Doctor Woods Injury Shouldnt Hurt Career

By Associated PressJune 19, 2008, 4:00 pm
PGA TourDoctors who treat the kinds of knee and leg injuries that ended Tiger Woods victorious season have one word for his U.S. Open victory' remarkable.
 
The fact that he had surgery two months ago and seemed to visibly be in pain with certain shots I find it remarkable that he could play as well as he did and win a major tournament, said Dr. David McAllister, a UCLA sports medicine specialist.
 
Still, theres no reason to think it will be Woods last'despite needing surgery to repair a ruptured left knee ligament and treatment for a double stress fracture in the same legs shinbone, experts said Thursday.
 
But even if Woods returns to playing championship-level golf next year, as expected, his prospects further down the road are uncertain. The repeated wear and tear on his knee, including an operation that will be his third in five years, could result in early arthritis that might eventually slow down his career, said Dr. Charles Bush-Joseph, the Chicago White Sox team physician and an orthopedic surgeon at Rush University Medical Center.
 
Given his natural ability and athletic talent, I think his chances are excellent. He should be able to get back and compete at the same level. How well he holds up long-term over the next five to 10 years, thats whats in doubt, Bush-Joseph said.
 
Woods, 32, announced Wednesday that he will have surgery to reconstruct the anterior cruciate ligament he ruptured last year while running. It will sideline him for the rest of this seasons PGA Tour and likely will require up to nine months of recovery, experts said.
 
He also revealed he needs time off to recover from stress fractures discovered after his April surgery to clean out cartilage damage from the ACL injury.
 
The ligament is a band of fibrous tissue at the center of the knee that helps stabilize the joint. When the ACL is injured, cartilage, the knees natural shock-absorber, can tear, said knee specialist Dr. Nicholas DiNubile, a spokesman for the American Academy of Orthopaedic Surgeons and consultant to the Philadelphia 76ers.
 
Reconstructive ACL surgery typically involves replacing the damaged ligament with a piece of tendon taken from another part of the patients knee. Ligaments from cadaver donors also are sometimes used. Surgeons generally make a small cut below the knee, insert a narrow tube and thread the tendon or graft up the tube and position it into the knee joint.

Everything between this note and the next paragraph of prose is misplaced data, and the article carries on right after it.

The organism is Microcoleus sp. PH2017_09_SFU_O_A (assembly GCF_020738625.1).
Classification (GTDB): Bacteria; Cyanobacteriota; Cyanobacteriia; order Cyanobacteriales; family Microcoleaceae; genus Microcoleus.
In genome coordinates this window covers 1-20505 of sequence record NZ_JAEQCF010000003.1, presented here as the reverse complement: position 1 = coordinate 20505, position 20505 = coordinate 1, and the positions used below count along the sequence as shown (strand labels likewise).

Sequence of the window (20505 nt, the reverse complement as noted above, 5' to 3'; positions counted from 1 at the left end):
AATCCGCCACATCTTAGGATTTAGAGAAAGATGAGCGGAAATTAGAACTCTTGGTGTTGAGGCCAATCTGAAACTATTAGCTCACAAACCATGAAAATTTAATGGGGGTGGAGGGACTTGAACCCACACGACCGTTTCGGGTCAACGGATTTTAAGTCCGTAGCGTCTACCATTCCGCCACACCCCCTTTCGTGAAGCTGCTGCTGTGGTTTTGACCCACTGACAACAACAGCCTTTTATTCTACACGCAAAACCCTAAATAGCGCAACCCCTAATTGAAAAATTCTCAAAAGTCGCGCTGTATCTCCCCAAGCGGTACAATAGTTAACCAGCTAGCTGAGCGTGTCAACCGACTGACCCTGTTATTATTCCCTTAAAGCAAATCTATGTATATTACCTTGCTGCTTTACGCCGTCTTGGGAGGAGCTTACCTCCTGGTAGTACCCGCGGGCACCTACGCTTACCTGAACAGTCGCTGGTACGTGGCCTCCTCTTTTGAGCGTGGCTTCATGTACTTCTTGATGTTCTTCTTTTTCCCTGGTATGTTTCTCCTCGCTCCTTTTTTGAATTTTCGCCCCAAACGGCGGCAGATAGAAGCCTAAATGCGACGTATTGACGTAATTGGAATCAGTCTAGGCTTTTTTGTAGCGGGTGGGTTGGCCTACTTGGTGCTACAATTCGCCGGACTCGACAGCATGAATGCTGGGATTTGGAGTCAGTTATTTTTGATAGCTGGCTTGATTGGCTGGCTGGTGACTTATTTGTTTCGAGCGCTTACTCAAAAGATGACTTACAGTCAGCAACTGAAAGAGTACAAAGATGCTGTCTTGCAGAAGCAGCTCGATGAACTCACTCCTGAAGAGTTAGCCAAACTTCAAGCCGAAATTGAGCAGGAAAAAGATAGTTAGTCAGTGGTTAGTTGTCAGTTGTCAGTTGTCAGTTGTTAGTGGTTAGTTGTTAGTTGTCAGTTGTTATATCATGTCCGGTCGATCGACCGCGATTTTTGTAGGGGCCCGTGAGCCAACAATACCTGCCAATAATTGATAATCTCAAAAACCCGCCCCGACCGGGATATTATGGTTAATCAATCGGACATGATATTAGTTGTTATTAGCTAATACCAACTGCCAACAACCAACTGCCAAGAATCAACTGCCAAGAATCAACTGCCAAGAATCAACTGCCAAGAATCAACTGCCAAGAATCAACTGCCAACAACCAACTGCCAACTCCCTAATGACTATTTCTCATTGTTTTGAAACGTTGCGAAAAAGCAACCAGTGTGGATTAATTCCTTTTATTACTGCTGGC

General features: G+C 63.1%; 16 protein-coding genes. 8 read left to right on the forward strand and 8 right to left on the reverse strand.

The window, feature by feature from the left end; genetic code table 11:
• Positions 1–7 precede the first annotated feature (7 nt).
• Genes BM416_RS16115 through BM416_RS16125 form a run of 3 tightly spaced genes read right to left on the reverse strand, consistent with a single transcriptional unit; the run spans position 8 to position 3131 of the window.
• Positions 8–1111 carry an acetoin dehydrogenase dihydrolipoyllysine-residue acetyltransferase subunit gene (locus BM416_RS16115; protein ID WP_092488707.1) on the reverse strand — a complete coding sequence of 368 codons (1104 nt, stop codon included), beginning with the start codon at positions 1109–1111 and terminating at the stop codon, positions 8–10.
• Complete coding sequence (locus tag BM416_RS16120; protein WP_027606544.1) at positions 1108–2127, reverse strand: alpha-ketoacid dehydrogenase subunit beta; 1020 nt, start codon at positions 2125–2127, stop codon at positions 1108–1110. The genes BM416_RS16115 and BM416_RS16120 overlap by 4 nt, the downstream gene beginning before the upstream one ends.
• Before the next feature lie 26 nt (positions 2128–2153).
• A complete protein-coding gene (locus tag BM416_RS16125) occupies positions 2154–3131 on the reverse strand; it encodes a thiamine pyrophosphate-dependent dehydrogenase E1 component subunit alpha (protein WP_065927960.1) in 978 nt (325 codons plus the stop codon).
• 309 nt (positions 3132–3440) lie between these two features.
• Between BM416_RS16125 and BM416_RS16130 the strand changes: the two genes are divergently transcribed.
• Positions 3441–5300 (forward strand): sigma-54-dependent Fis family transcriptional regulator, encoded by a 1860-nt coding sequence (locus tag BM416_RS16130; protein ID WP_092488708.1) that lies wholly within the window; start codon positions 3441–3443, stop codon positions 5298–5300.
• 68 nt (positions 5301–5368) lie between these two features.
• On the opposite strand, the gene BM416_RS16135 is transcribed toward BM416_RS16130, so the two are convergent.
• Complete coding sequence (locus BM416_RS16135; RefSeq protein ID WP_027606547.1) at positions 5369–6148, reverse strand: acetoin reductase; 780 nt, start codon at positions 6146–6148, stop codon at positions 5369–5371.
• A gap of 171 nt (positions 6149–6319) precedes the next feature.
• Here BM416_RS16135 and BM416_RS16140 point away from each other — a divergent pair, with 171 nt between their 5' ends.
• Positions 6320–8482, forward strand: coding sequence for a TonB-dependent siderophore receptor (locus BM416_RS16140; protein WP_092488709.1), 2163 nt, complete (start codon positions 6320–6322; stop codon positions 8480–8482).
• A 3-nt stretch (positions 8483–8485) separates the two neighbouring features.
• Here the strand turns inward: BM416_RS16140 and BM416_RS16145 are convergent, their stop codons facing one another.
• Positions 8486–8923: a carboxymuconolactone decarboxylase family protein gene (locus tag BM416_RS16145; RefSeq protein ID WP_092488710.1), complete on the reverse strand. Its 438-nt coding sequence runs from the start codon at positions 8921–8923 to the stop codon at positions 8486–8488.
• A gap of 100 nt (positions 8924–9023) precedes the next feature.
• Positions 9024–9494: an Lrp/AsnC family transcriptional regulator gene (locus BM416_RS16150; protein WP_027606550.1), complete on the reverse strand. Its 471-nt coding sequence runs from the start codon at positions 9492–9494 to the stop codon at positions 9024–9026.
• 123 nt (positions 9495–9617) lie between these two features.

Woods decision not to have surgery last year when he first injured the ACL wasnt necessarily misguided, doctors said.
 
The initial rupture likely was extremely painful, but soreness and swelling typically subside. McAllister said he has treated older, amateur golfers who opted not to have surgery for ACL injuries and continued playing without any problems.
 
But when swelling and pain recur, it suggests the knee is unstable and probably at risk for damage to cartilage, McAllister said.
 
DiNubile said delaying surgery might have worsened the damage, but having the surgery would have ruined Woods season and his thrilling U.S. Open win on Monday would never have happened.
 
Added Dr. Riley Williams, an orthopedic surgeon at Hospital for Special Surgery in New York: One could say he had a mixed result. He obviously made millions of dollars and had seven or eight more wins on tour. So its hard to argue with his decision.
 
But ultimately'as Im sure his doctor told him'that knee problem is going to win, Williams said.
 
Woods doctors said his intense rehabilitation after his April cartilage operation and preparing for the Open likely caused the stress fractures.
 
For right-handed golfers like Woods, the left knee takes the brunt of stress from the swing. But the high speed and torque of Woods well-known violent swing puts even more stress on that left knee, said Dr. Sherwin Ho, a University of Chicago sports medicine expert. Ho said that could have contributed to the stress fractures and other damage.
 
Stress fractures are cracks in bones typically caused by overuse. They can be mild or pretty serious, depending on the location, McAllister said. Treatment includes rest, avoiding the activity that caused the fractures, or surgery in severe cases.
 
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    Berger more than ready to rebound at Travelers